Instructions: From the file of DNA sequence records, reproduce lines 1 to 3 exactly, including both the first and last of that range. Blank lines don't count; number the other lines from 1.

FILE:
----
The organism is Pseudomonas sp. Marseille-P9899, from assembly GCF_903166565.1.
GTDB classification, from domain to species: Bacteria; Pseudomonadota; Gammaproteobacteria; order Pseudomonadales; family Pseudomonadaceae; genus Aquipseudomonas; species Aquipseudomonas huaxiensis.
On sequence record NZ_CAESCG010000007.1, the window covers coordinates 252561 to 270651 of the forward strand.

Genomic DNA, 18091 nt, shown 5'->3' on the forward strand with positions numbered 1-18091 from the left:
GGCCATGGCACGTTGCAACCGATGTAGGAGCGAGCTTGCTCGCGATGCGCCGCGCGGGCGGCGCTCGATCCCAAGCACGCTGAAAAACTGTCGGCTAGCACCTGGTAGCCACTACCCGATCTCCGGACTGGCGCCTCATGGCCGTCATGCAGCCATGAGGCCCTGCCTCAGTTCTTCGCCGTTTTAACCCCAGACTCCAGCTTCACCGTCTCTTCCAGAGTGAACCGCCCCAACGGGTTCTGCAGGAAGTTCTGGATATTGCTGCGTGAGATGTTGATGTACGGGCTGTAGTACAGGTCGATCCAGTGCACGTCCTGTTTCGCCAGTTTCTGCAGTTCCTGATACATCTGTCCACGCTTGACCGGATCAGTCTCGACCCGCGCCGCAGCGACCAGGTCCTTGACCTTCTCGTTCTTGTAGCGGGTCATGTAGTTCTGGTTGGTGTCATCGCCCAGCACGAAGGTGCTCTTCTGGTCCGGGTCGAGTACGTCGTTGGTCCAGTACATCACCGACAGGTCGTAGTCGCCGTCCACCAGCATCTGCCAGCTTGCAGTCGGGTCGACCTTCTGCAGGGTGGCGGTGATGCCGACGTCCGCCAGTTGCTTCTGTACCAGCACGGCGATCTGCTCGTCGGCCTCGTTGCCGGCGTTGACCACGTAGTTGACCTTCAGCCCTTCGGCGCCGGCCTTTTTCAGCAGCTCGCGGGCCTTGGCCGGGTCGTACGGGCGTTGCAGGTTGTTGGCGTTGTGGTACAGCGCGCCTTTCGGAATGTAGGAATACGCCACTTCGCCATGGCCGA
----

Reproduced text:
The organism is Pseudomonas sp. Marseille-P9899, from assembly GCF_903166565.1.
GTDB classification, from domain to species: Bacteria; Pseudomonadota; Gammaproteobacteria; order Pseudomonadales; family Pseudomonadaceae; genus Aquipseudomonas; species Aquipseudomonas huaxiensis.
On sequence record NZ_CAESCG010000007.1, the window covers coordinates 252561 to 270651 of the forward strand.